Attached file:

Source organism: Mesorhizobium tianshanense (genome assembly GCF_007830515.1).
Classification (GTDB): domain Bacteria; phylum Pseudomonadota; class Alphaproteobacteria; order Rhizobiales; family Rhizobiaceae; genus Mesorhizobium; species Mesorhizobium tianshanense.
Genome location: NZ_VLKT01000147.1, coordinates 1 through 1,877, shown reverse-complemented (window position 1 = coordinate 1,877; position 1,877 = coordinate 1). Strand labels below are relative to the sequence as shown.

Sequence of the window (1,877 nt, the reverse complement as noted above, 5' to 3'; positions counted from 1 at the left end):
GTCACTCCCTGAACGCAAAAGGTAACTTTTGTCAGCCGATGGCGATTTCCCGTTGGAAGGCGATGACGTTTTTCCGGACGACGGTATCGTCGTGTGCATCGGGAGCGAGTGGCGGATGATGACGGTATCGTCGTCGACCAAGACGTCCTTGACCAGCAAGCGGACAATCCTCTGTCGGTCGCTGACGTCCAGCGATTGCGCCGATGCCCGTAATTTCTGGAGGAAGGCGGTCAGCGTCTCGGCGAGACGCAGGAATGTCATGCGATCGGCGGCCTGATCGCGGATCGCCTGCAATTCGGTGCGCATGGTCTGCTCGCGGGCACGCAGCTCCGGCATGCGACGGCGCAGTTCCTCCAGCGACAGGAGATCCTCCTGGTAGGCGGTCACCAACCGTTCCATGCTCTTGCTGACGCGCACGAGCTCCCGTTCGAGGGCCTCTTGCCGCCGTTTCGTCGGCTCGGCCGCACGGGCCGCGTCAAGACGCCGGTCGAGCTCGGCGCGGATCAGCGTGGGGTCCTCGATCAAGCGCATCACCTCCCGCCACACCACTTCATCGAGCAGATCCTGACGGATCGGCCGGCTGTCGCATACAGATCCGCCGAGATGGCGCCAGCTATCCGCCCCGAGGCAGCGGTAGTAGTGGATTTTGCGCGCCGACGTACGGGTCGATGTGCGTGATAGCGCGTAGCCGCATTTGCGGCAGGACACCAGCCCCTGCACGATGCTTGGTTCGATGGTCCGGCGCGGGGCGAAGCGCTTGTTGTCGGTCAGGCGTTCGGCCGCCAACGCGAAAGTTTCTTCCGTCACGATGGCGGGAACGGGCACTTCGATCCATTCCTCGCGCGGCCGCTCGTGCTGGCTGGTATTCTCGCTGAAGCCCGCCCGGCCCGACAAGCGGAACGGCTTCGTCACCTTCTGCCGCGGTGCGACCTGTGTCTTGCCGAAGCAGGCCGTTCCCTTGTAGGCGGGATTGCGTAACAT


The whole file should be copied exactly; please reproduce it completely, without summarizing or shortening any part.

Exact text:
Source organism: Mesorhizobium tianshanense (genome assembly GCF_007830515.1).
Classification (GTDB): domain Bacteria; phylum Pseudomonadota; class Alphaproteobacteria; order Rhizobiales; family Rhizobiaceae; genus Mesorhizobium; species Mesorhizobium tianshanense.
Genome location: NZ_VLKT01000147.1, coordinates 1 through 1,877, shown reverse-complemented (window position 1 = coordinate 1,877; position 1,877 = coordinate 1). Strand labels below are relative to the sequence as shown.

Sequence of the window (1,877 nt, the reverse complement as noted above, 5' to 3'; positions counted from 1 at the left end):
GTCACTCCCTGAACGCAAAAGGTAACTTTTGTCAGCCGATGGCGATTTCCCGTTGGAAGGCGATGACGTTTTTCCGGACGACGGTATCGTCGTGTGCATCGGGAGCGAGTGGCGGATGATGACGGTATCGTCGTCGACCAAGACGTCCTTGACCAGCAAGCGGACAATCCTCTGTCGGTCGCTGACGTCCAGCGATTGCGCCGATGCCCGTAATTTCTGGAGGAAGGCGGTCAGCGTCTCGGCGAGACGCAGGAATGTCATGCGATCGGCGGCCTGATCGCGGATCGCCTGCAATTCGGTGCGCATGGTCTGCTCGCGGGCACGCAGCTCCGGCATGCGACGGCGCAGTTCCTCCAGCGACAGGAGATCCTCCTGGTAGGCGGTCACCAACCGTTCCATGCTCTTGCTGACGCGCACGAGCTCCCGTTCGAGGGCCTCTTGCCGCCGTTTCGTCGGCTCGGCCGCACGGGCCGCGTCAAGACGCCGGTCGAGCTCGGCGCGGATCAGCGTGGGGTCCTCGATCAAGCGCATCACCTCCCGCCACACCACTTCATCGAGCAGATCCTGACGGATCGGCCGGCTGTCGCATACAGATCCGCCGAGATGGCGCCAGCTATCCGCCCCGAGGCAGCGGTAGTAGTGGATTTTGCGCGCCGACGTACGGGTCGATGTGCGTGATAGCGCGTAGCCGCATTTGCGGCAGGACACCAGCCCCTGCACGATGCTTGGTTCGATGGTCCGGCGCGGGGCGAAGCGCTTGTTGTCGGTCAGGCGTTCGGCCGCCAACGCGAAAGTTTCTTCCGTCACGATGGCGGGAACGGGCACTTCGATCCATTCCTCGCGCGGCCGCTCGTGCTGGCTGGTATTCTCGCTGAAGCCCGCCCGGCCCGACAAGCGGAACGGCTTCGTCACCTTCTGCCGCGGTGCGACCTGTGTCTTGCCGAAGCAGGCCGTTCCCTTGTAGGCGGGATTGCGTAACAT